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Flashcards in Antipsychotics Deck (36):
1

What are extrapyramidal symptoms (EPS)?

Motor side effects due to blocking dopamine (D2) receptors

  • Dystonia (continuous spasms and muscle contractions)
  • Akathisia (motor reslessness)
  • Parkinsonism (characteristic symptoms susch as rigidity, bradykinesia, and tremor)
  • Tardive dyskinesia (irregular, jerky movements)

2

What is a general rule for determining if a drug causes EPS (neurologic motor) symproms or metabolic symptoms?

  • -pines: Metabolic risk
  • -dones/-oles" EPS (motor neurologic)

3

What are the four dopaminegeric pathways?

  • Mesocortical (VTA → cortex)
  • Nigrostriatal  (substantia nigra → striatum) - Control of movement
  • Mesolimbic (VTA → limbic system)
  • Tuberoinfundibular (hypothalamus → pituitary) - Inhibits prolactin release

4

Antipsychotic medications are clinically indicated for use in what three situations?

  • Schizophrenic psychosis
  • Antiemesis
  • Hiccups

5

What results in negative symptoms in Schizophrenia?

Hypoactivity of the mesocortical pathway

6

What causes positive symptoms in Schizophrenia?

Hyperactivity of the mesolimbic system

  • Main target for antipsychotics

7

Blockade of the nigrostriatal pathway results in what?

Extra-pyramidal symtoms (EPS)

8

Blockade of the mesolimbic system results in what?

Antipsychotic effect (main target)

9

Blockade of the mesocortical pathway may result in what?

May worsen negative symptoms

10

What receptor is the main target for antipsychotics?

Blockade of the dopamine D2 receptor

11

Blockade of the tuberoinfundibular pathway results in what?

Hyperprolactinemia

12

(Thioridazine/Chlorpromazine/Fluphenazine) is capable of stopping intractable hiccups.

Chlorpromazine

13

Blockade of the chemoreceptor trigger zone/area postrema results in what?

Blockade reduces vomiting

14

What percentage of D2 receptors need to be blocked to see an antipsychotic effect?

60 - 80 %

15

Which antipsychotics have a "fast-off" (short acting) property?

  • Quetiapine (doesn't occupy 60% of D2 receptors)
  • Clozapine

Works as antipsychotic with little to no EPS

16

Which antipsychotic acts as a partial agonist at low concentrations but an antagonist at high concentrations?

Aripiprazole

17

What are some unique feature of aripiprazole?

  • Actually has increased nausea (via D2 agonism)
  • Can lower prolactin
  • Very expensive

18

Resistant OCD with or without tourette's can be treated with whcih antipsychotic?

Risperidone

19

What is the most effective drug for schizophrenia?

Clozapine (by far, just has adverse side effects)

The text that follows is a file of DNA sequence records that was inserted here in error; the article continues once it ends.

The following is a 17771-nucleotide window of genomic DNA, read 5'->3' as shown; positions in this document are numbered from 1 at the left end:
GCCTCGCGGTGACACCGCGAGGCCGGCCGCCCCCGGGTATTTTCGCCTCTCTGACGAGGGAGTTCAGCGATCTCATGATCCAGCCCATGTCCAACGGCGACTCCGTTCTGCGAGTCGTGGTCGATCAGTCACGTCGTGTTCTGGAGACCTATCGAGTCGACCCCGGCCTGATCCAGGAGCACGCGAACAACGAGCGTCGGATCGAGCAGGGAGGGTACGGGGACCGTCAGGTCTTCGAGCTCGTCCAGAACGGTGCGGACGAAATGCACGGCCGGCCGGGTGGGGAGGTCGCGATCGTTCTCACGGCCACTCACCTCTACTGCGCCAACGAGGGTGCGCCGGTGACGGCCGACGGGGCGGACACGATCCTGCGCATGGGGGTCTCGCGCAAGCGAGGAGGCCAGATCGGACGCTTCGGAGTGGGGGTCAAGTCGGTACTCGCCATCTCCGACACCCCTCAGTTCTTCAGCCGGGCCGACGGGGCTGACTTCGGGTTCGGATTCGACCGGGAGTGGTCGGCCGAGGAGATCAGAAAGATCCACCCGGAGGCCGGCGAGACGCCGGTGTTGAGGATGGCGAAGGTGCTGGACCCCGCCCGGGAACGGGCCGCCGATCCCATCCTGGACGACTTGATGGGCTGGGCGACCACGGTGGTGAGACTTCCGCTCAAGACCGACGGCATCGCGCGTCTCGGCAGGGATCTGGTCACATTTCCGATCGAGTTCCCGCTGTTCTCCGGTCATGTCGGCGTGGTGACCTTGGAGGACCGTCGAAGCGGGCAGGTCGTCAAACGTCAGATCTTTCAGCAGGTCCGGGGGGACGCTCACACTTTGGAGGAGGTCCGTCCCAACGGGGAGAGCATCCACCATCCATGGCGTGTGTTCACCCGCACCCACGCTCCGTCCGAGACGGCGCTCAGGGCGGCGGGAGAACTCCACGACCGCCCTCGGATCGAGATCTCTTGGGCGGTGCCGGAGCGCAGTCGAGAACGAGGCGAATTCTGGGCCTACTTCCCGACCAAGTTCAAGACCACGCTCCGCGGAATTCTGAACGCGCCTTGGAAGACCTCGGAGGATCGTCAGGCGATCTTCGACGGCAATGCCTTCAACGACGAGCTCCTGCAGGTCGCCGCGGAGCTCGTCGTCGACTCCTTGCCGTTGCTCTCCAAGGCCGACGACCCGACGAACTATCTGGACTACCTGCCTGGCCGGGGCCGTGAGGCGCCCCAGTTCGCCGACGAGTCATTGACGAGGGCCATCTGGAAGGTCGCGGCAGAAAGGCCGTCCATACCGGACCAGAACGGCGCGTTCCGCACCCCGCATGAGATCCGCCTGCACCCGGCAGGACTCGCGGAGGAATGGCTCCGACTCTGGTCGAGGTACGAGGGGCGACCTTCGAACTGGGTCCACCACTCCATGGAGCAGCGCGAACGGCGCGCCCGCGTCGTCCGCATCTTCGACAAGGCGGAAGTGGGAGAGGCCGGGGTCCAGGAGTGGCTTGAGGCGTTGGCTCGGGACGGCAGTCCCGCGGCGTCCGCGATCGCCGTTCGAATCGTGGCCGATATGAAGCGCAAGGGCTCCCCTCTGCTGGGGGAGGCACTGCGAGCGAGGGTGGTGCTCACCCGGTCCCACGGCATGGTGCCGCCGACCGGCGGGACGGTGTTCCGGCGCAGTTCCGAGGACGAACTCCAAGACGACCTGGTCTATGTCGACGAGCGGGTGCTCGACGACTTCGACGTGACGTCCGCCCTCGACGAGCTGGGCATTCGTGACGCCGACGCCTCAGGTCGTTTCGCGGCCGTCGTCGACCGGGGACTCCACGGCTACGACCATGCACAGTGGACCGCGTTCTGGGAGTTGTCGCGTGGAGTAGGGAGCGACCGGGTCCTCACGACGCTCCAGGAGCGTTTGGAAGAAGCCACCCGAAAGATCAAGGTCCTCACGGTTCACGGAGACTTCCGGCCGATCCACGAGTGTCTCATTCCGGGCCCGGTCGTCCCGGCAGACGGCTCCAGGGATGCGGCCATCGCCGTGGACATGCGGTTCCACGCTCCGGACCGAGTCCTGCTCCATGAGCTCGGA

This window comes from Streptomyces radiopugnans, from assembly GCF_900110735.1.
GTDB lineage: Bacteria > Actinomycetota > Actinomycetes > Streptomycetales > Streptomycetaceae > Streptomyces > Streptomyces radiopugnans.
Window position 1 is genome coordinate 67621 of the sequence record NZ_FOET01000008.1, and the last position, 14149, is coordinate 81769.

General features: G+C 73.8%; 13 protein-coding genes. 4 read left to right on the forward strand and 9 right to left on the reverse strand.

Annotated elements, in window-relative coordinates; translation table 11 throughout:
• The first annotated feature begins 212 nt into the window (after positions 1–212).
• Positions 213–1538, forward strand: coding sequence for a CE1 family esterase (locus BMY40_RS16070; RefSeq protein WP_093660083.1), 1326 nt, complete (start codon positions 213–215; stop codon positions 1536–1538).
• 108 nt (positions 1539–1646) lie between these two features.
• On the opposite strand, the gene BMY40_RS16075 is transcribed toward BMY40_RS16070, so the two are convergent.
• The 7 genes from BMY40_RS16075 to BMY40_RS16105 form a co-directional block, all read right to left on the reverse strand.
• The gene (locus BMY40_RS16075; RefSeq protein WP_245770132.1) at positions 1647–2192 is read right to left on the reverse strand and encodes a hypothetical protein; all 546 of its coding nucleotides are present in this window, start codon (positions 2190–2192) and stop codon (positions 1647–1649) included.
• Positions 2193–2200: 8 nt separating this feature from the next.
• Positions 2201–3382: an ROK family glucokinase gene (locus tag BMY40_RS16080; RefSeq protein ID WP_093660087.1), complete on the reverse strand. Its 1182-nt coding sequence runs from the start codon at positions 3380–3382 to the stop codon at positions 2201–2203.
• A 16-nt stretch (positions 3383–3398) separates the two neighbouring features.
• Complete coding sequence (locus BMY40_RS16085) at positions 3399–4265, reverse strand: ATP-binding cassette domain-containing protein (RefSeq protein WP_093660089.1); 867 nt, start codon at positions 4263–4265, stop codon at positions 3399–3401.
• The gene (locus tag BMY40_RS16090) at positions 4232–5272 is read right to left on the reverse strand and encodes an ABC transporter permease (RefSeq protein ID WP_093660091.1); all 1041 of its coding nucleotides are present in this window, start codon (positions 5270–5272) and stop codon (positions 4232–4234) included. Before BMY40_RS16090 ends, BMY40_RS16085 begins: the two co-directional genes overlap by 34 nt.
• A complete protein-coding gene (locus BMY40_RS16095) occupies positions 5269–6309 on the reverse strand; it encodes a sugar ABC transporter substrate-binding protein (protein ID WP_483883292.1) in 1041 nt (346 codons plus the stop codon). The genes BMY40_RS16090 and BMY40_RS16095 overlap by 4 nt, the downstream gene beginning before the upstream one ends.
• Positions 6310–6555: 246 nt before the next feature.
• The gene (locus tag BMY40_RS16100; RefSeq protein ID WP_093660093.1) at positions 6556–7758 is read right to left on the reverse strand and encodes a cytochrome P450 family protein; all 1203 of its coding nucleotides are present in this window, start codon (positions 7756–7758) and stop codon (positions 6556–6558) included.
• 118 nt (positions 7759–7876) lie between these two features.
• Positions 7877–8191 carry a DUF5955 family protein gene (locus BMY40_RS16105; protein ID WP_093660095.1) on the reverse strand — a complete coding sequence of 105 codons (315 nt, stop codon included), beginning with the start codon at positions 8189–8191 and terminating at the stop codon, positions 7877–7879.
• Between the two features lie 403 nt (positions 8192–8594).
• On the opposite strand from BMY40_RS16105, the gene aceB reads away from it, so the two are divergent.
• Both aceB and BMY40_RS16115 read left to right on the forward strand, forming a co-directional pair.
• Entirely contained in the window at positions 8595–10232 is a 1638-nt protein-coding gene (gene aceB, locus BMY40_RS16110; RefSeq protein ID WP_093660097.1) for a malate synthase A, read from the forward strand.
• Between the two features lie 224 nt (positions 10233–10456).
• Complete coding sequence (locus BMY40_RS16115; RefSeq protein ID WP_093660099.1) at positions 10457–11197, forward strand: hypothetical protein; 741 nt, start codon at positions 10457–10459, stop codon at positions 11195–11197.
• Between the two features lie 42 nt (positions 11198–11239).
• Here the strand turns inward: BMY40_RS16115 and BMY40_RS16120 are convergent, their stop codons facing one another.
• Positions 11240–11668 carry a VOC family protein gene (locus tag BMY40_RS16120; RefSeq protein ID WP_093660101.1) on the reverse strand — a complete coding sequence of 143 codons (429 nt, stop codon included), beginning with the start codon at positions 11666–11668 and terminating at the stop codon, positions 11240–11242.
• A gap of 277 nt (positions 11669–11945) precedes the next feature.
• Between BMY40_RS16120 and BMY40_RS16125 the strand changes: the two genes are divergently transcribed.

20

What are some advantages of clozapine?

  • Very efficatious for Schizophrenia
  • Some efficacy against negative symptoms
  • Does NOT cause EPS at all (can even be used in Parkinson's patients with psychosis
  • Does NOT cause tardive dyskinesia (and may even improve)
  • Social stimulus improves

21

Which adverse motor effects typically occur early in treatment with antipsychotics?

  • Acute dystonia (1-5 days)
  • Akathisia (5-60 days)
  • Parkinsonian syndrome (5-30 days)

22

Which adverse motor effects typically occur late in treatment with antipsychotics, sometimes taking months or years to develop?

  • Tardive dyskinesia
  • Perioral tremors (tremors around the mouth; Rabbit syndrome)

23

What are the adverse effects of clozapine?

  • Agranulocytosis
  • Seizures
  • DKA, cadriomyopathy, pulmonary embolism, bowel obstuction
  • Weight gain

Worst metabolic symptoms

24

Which antipsychotics cause the most weight gain?

  • Clozapine
  • Olanzapine

Cloz Olaz of metabolic symptoms

25

Whic antipyschotics have the greatest increase of prolactin?

  • Risperidone
  • Paliperidone

Results in decrease of GnRH, LH, and FSH (casuing irregular menstation and fertility issues)

Increased prolactin can cause gynecomastia, glactorrhea

26

How is acute dystonia treated?

Acute dystonia - Torticollis (wry neck), oculogyric crisis (upward elevation of eyes), really painful muscle spasms

  • Benztropine
  • Diphenhydramine

27

How is Parkinsonism treated?

Parkinsonism - TRAPS (Tremor (at rest), cogwheel Rigidity, Akinesia (bradykinesia), Postural instability, Shuffling gait)

  • Benztropine

28

What is the difference between idiopathic Parkinson's and Parkinsonism?

  • Idiopathic Parkinson's - Unilateral
  • Parkinsonism - Bilateral

29

What is the treatment for akathisia?

Akathisia - Uncomfortable resltlessness

  • Propanolol

30

What is the treatment for tardive dyskinesia?

Tardive Dyskinesia - Involvuntary movements: Tongue thrusting and chewing movements, face coiling, chorieform movemetns, etc.

  • Not much can be done for treatment (prevention is best)

31

What are the symptoms of Neuroleptic Malignant Syndrome (NMS)?

FEVER

  • Fever (105-106ºF)
  • Encephalopathy
  • Vitals unstable
  • Enzymes ↑ (CK; also elevated WBC (leukocytosis) and myoglobinuria)
  • Rigidity of muscles

32

How is Neuroleptic Malignant Syndrome (NMS) treated?

  • Stop drug(s) causing it
  • ICU management
  • Dantrolene
  • D2 agonist (bromocriptine)

33

What are the side effects of Chlorpromazine (1st gen antipsychotic)?

  • Anticholinergic side effects
    • Dry mouth, blurred vision, constipation
  • Antihistaminic side effects
    • Sedation and weight gain
  • Alpha1 blockade
    • Orthostatic hypotension

 

34

Which antipsychotic has the worst neurologic side effects?

Haloperidol

  • EPS
    • Dystonia
    • Akathisia
    • Tardive dyskinesia
  • ↑ QTC

  • ↑ Prolactin

35

What can be given to patients that are non-adherent in taking their medications?

Haloperidol decanoate, Fluphenazine deconoate, Risperidone microspheres, Paliperidone palmitate

  • Anything with two words in the name

36

Which antipsychotics can increase the QTC interval?

  • Ziprasidone
  • Quetiapine
  • Haloperidol